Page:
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Category Archives: Polymer Clay

Faux Roman Glass (Review)

The Blue Bottle Tree is an utterly irreplaceable source of knowledge about polymer clay. With wire, anything I see I can pretty much figure out how to do – but polymer clay is a mystery to me that I’m still unraveling, so I read as much as I can, and I buy tutorials every now and then as well.

I’ve actually shown you a few things from Ms. Ginger Davis Allman’s Blue Bottle Tree tutorials before – and she’s used my book to wire wrap her own faux beach glass and write a review of the experience – so you can sort of expect me to rave a bit about this tutorial.

Some of my rustic beads from a Blue Bottle Tree tutorial
Some of my rustic/organic beads from a Blue Bottle Tree tutorial

When I saw her Faux Glass Tutorial, I sucked air:

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This is a tutorial for SEVERAL type of faux glass – including carnival glass and beach glass – but what caught my eye was the amazing roman glass on the cover. For those of you who don’t know, recently some enterprising folks have begun digging up glass from the roman period and chipping it into beads. It is stunning in its aged glory.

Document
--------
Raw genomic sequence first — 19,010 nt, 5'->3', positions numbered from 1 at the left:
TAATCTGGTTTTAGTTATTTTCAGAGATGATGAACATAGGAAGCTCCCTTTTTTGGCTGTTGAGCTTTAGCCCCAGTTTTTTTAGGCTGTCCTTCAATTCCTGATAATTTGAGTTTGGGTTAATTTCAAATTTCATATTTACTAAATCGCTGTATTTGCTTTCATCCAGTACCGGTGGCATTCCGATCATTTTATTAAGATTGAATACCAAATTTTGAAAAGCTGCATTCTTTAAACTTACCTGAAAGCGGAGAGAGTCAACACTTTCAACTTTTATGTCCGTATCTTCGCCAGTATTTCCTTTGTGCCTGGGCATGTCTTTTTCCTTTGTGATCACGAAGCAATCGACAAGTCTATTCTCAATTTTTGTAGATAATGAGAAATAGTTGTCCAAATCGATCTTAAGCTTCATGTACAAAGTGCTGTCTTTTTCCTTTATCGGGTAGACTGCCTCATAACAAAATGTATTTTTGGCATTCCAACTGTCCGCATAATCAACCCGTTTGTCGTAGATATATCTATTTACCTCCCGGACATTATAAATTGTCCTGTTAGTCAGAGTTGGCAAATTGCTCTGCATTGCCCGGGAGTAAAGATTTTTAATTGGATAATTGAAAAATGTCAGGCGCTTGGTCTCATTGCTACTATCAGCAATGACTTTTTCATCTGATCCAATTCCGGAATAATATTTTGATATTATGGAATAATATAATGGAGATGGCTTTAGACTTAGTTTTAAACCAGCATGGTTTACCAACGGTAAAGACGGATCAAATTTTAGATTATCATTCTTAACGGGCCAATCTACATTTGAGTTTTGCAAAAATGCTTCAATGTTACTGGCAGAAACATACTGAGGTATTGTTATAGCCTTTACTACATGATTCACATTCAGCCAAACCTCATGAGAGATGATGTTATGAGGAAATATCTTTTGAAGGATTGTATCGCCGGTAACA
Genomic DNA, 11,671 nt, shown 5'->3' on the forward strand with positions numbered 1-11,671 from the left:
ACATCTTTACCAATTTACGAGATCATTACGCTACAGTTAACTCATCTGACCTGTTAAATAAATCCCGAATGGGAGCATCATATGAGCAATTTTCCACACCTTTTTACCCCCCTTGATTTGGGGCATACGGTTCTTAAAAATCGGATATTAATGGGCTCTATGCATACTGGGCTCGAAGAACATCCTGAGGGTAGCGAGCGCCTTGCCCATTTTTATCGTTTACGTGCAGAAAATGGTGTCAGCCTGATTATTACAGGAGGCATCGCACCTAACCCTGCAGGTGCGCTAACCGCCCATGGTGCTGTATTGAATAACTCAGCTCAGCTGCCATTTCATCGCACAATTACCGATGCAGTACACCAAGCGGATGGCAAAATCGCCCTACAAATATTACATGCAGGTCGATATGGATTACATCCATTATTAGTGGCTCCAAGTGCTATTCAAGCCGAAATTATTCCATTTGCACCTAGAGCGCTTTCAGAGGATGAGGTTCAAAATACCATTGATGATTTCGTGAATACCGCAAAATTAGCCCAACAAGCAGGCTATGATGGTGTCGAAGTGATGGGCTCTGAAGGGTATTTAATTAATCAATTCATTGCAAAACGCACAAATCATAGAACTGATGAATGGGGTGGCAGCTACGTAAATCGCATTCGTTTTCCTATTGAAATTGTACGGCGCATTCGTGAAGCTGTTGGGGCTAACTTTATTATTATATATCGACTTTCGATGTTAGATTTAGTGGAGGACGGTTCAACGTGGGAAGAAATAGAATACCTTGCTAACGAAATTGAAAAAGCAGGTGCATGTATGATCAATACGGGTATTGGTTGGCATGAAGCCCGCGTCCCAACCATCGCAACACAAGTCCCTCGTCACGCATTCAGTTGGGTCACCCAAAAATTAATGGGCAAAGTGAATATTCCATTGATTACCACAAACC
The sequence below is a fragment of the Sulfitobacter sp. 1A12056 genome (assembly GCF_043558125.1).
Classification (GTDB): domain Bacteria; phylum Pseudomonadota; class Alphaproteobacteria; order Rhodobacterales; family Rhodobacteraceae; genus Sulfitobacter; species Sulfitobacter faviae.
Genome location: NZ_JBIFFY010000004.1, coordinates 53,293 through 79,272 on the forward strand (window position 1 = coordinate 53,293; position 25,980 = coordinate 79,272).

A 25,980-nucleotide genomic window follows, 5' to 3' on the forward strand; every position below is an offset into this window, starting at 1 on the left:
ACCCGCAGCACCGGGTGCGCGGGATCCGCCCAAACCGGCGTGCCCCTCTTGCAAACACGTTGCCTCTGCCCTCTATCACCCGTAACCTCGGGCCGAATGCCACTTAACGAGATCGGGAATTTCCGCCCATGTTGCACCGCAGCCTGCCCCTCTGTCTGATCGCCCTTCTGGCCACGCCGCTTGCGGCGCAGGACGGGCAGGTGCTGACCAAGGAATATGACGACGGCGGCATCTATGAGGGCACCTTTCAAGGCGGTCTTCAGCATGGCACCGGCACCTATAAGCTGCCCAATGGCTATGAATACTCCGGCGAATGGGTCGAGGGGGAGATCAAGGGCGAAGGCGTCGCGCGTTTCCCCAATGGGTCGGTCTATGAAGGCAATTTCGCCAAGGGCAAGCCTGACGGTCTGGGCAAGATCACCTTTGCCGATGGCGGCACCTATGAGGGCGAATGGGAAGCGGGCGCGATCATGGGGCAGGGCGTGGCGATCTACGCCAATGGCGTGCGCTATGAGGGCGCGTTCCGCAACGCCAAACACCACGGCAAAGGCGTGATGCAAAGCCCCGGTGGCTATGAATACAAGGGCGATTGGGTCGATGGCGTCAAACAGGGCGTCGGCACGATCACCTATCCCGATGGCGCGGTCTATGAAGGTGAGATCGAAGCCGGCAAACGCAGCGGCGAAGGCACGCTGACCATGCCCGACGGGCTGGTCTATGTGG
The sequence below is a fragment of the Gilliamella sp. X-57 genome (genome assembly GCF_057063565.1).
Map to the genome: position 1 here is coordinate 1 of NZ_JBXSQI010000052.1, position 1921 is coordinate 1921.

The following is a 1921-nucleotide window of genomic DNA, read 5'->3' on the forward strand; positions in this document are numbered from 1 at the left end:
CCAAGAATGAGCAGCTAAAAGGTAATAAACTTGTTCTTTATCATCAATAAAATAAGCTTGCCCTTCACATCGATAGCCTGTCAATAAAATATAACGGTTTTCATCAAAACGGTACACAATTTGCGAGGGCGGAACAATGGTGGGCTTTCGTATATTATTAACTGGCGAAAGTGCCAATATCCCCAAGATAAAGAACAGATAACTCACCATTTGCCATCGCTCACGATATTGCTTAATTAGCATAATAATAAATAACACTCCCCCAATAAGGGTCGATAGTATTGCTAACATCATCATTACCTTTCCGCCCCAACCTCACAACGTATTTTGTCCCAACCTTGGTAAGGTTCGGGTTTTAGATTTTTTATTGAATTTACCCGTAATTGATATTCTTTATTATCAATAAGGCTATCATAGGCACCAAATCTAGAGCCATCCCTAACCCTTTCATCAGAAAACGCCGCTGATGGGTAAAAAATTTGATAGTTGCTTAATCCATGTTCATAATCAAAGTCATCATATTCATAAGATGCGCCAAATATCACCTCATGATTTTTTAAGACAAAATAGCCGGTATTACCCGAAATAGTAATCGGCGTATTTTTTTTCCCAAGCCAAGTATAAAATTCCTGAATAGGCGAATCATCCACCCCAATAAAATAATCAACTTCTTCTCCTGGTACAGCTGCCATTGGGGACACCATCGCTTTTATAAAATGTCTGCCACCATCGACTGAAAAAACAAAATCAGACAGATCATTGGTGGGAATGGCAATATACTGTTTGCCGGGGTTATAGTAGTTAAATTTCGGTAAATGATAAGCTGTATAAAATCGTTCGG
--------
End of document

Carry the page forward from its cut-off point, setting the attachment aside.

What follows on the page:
Check out the real thing at this eBay auction:

REAL Roman Glass

 

So very stunning. And often, extremely expensive. So this tutorial made me REALLY excited. I jumped at it and, like the other tutorials Ginger has put out, it was worth every penny. I again learned new things I should have known or might have figured out if left with the clay long enough, but she made it just so simple and obvious.

First of all – the faux glass is a LENGTHY process, with a lot of steps. You… may not have noticed this, but I’m not a fan of things that take a long time or are too fiddly. I may never make another batch (unless they show themselves to be more popular than I expect!). But I am SO GLAD I made this batch! The multiple steps are absolutely essential to create the ancient, layered effect of the millenia-old glass beads.

Ginger’s steps are perfect to follow. I am a cook, not a baker, because I CANNOT follow steps – I have to read and re-read and re-read AGAIN… but this tutorial made it simple even for this poor global brain.

The Pardo clay, as promised, WAS a bit difficult to work with, but she gave me all the information I needed to keep from getting frustrated. And I am REALLY, extremely, so very happy with the end result.

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I’m not a BIG fan of the way I did the grey gunk – it’s too much. When/if I try it again I’ll do far less.  But I love the distressed look, and the iridescence, and it really does look like glass!